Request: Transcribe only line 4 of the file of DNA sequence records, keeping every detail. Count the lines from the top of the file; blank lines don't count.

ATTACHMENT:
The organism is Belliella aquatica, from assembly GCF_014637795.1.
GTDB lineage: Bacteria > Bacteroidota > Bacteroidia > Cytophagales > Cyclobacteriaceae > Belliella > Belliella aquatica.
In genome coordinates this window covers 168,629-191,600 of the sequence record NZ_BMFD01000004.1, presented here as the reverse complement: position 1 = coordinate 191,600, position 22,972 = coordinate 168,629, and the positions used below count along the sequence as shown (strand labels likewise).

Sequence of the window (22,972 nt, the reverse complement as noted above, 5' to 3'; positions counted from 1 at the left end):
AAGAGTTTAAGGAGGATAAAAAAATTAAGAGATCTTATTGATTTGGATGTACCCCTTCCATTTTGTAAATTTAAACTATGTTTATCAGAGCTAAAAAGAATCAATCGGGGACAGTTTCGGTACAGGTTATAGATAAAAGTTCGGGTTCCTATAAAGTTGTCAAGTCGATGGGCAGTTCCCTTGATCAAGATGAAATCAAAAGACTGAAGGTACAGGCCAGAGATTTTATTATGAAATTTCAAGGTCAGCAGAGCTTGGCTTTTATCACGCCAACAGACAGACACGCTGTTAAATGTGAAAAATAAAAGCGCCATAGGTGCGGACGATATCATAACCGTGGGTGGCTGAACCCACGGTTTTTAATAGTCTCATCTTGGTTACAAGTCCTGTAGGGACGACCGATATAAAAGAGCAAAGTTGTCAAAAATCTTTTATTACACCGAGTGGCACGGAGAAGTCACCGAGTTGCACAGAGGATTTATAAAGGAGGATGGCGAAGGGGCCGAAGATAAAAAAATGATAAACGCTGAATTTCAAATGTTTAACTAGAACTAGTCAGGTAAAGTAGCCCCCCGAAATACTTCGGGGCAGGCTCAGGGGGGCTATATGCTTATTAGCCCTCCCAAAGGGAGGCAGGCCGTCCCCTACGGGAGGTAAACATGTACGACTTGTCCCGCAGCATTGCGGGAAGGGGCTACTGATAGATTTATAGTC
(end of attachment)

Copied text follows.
Sequence of the window (22,972 nt, the reverse complement as noted above, 5' to 3'; positions counted from 1 at the left end):